Five of those neighbouring countries are in the East African Community and last year President Tshisekedi wrote to the seeking to have his country admitted to the regional bloc, a decision that is under review. The new leader has openly spoken of Congo's new foreign policy objectives.
"We are committed to change," President Tshisekedi said recently.
"We are discussing economic integration, peace between our peoples and at our borders," he added.
DRC's pivot from a primarily francophone central African locus to the mainly anglophone eastern Africa has not gone unnoticed by state and non-state actors in Kampala or in other capitals in the region. In August, the Nairobi Securities Exchange-listed Equity Group Holdings Plc completed the acquisition of a majority stake in Congolese lender Banque Commerciale Du Congo.
The pivot east started during the Kabila administration when, in 2007, DRC and Uganda agreed to pursue joint oil and gas exploration activities near their common border, before similar agreements with Tanzania in 2016 and Rwanda in 2017. The tentative steps have turned into a goose march east under President Tshisekedi.
In March 2019 Rwanda and DRC signed an air transport agreement opening up their respective airspaces to Congo Airways and Rwandair, allowing the latter to launch flights to and open an office in Kinshasa.
Earlier this month, after a special envoy from Kinshasa visited Bujumbura, the DRC and Burundi agreed to "regulate and increase cross-border trade in the best interest of the economies of the two countries" and to jointly fight against "negative forces and other armed groups destabilising our two countries, in particular by organising coordinated patrols on both sides of the common borders," according to a communique issued after the visit.
However, coming 18 months after Rwanda closed its border with Uganda and with it a major trade artery into the heart of the continent, DRC's overtures present a strategic work-around for Uganda's geo-political planners. The road to Goma, in particular, while longer that the existing route through Rwanda, would provide an alternative ingress into the lucrative Congo market.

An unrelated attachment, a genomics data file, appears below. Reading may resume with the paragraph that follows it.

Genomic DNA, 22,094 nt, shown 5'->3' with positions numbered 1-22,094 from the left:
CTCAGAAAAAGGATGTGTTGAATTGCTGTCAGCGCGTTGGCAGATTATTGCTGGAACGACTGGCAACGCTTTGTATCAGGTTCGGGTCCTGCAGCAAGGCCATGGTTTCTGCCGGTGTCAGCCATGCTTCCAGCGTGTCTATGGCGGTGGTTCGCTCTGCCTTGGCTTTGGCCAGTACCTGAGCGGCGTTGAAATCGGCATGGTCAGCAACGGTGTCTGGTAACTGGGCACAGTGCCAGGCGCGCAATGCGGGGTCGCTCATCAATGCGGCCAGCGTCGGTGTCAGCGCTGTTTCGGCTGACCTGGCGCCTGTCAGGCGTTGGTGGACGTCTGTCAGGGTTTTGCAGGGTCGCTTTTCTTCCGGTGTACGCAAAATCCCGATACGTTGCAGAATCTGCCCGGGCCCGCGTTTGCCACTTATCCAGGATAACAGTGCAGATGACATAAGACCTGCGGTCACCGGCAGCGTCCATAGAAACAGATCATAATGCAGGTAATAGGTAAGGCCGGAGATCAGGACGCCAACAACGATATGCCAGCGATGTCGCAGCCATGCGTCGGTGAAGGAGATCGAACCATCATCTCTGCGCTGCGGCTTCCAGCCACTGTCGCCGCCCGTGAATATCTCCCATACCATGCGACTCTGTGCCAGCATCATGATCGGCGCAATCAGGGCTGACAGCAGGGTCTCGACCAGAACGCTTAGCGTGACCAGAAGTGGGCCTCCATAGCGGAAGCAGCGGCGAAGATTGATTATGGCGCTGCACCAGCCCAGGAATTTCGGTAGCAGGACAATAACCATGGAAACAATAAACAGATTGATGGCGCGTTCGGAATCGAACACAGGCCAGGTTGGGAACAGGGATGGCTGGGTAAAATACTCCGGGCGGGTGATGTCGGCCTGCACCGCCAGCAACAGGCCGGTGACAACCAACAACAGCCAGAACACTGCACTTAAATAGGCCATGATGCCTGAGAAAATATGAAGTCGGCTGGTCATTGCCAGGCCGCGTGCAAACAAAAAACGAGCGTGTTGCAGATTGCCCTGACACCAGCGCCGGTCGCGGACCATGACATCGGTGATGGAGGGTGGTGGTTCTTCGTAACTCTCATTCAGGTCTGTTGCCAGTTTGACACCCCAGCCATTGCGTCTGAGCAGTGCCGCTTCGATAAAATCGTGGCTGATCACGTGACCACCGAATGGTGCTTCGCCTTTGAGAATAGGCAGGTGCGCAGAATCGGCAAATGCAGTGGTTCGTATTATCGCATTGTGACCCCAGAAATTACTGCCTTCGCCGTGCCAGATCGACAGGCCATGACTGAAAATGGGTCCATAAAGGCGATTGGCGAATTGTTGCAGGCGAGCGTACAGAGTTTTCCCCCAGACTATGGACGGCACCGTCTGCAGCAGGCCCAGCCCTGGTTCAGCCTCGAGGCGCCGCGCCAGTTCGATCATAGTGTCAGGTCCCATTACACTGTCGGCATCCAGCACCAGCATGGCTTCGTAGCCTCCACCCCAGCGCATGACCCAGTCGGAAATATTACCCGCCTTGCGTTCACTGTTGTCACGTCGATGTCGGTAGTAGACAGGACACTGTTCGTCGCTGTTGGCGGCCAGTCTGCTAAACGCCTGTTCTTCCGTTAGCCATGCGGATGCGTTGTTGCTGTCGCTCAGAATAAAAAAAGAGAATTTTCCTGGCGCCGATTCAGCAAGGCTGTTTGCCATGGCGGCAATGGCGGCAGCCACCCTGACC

With its population of 84 million, the DRC is already one of Uganda's biggest trading partners in the region and Kampala is keen to build even stronger ties to replace other shrunken regional export markets, including South Sudan which remains politically and economically volatile.
Apart from the road projects, Uganda is dusting off plans from 2013 to build a 396-kilometre high voltage electricity transmission line from Nkenda sub-station in Kasese near the border, to Beni, Butembo and Bunia towns all in DRC.
Uganda's infrastructure diplomacy in Congo is not new. The country has built or contributed to building roads in Kenya and in South Sudan, schools in Tanzania and Rwanda, and has made the crude-oil export pipeline through Tanzania a major tool of cooperation with Dar es Salaam. Plans to build a standard gauge railway to extend a similar line from Naivasha in Kenya to Uganda and the border with Rwanda have since stalled on weak underlying economic fundamentals.
The east of DRC, which borders Uganda, Rwanda and Burundi, has long been a hotspot for insecurity with various militia including the Allied Democratic Forces, the Democratic Forces for the Liberation of Rwanda (FDLR), and Movement 23. It is also a perennial source of refugees, with the UNHCR reporting that more than 3,000 have crossed from Congo to Uganda since July, raising to 360,000 the number of Congolese who have sought sanctuary in the neighbouring country.
After years of unsuccessfully waging war to bring peace to the region, the two governments are hoping that trade and good roads can finally deliver the goods.